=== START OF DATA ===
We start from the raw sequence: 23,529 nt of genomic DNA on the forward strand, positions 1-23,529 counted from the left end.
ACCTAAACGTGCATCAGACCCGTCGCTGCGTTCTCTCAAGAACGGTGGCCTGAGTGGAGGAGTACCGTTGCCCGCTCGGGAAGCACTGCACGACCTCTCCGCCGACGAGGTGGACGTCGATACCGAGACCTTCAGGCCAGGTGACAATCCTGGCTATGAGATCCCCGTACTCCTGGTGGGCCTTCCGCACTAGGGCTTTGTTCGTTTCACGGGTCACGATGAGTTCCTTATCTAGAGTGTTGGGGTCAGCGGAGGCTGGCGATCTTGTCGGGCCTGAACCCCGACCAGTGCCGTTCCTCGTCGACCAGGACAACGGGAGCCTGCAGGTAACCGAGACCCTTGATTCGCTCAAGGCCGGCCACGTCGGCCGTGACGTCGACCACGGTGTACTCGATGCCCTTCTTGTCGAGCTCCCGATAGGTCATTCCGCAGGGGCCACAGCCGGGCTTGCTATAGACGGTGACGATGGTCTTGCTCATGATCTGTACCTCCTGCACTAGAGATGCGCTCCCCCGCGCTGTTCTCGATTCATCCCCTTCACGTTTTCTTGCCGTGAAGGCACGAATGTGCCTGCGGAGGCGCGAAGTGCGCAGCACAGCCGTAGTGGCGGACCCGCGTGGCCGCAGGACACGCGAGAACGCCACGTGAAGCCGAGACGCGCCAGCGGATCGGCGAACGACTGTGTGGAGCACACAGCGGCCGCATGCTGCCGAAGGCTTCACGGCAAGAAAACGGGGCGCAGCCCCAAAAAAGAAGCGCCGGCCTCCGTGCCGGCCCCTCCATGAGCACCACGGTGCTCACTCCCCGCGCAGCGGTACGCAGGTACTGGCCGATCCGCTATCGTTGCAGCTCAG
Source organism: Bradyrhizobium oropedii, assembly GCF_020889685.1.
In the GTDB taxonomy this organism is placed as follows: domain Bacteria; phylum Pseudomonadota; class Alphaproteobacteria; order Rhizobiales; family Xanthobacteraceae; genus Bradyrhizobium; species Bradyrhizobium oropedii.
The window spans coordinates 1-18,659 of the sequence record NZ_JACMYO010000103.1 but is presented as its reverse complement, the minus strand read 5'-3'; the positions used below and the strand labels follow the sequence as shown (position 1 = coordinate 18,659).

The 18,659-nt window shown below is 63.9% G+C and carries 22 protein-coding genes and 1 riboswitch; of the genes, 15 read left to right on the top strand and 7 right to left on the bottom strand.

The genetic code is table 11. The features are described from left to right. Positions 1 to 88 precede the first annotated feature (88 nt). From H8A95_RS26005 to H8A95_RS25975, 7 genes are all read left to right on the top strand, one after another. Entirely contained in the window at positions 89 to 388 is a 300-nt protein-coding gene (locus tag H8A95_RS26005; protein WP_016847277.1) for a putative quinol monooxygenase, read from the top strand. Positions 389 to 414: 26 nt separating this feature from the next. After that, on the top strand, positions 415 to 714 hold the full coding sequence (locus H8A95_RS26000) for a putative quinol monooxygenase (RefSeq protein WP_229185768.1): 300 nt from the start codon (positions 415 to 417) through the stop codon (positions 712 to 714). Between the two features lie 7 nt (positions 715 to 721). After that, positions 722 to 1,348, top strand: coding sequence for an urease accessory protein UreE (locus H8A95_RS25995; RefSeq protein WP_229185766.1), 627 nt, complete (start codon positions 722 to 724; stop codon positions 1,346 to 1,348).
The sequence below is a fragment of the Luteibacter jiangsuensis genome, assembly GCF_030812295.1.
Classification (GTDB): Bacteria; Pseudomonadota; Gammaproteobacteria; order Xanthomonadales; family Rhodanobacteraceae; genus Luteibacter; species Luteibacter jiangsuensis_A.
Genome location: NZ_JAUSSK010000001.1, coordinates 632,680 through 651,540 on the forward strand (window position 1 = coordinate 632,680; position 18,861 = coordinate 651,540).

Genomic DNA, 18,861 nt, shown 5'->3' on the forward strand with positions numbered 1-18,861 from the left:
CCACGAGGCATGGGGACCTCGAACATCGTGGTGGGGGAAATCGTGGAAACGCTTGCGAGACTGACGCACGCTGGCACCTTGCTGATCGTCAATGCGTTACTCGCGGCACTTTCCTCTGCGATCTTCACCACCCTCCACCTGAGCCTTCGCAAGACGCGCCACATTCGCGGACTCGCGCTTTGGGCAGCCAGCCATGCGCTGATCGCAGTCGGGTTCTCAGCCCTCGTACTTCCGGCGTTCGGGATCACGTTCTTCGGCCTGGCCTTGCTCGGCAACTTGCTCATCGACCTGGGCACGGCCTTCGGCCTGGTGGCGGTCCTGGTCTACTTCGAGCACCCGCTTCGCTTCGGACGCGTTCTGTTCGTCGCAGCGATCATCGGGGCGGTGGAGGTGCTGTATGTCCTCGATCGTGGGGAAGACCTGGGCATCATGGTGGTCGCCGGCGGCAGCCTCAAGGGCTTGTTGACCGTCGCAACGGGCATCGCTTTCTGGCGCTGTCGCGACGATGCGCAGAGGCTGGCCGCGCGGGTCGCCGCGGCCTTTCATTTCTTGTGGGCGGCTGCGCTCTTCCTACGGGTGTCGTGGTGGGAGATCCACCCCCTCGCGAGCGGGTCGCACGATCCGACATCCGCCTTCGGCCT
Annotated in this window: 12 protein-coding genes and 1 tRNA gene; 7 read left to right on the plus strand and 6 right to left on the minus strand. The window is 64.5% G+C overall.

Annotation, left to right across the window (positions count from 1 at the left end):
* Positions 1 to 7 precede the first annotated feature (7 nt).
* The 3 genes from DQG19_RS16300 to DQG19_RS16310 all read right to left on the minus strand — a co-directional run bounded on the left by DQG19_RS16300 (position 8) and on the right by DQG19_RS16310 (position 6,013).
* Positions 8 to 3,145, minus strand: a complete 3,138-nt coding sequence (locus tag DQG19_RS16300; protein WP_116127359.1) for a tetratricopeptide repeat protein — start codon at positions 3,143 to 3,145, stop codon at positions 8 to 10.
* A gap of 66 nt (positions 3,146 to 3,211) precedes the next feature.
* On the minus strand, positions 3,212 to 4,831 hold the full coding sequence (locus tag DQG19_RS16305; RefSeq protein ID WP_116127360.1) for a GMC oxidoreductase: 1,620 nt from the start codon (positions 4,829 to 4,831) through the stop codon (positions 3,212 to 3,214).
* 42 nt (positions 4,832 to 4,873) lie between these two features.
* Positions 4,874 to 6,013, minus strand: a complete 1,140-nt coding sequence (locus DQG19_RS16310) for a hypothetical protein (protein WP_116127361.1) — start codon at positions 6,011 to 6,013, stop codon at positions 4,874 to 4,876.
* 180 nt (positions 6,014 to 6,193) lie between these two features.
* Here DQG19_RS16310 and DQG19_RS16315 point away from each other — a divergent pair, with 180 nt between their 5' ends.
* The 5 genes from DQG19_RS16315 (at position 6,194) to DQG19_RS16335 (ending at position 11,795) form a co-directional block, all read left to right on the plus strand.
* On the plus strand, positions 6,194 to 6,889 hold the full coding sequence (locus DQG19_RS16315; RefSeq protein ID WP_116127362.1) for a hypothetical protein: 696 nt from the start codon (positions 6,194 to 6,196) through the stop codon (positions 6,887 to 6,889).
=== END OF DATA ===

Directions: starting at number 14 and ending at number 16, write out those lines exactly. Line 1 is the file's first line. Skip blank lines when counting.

Annotation, left to right across the window (positions count from 1 at the left end):
* Positions 1 to 7 precede the first annotated feature (7 nt).
* The 3 genes from DQG19_RS16300 to DQG19_RS16310 all read right to left on the minus strand — a co-directional run bounded on the left by DQG19_RS16300 (position 8) and on the right by DQG19_RS16310 (position 6,013).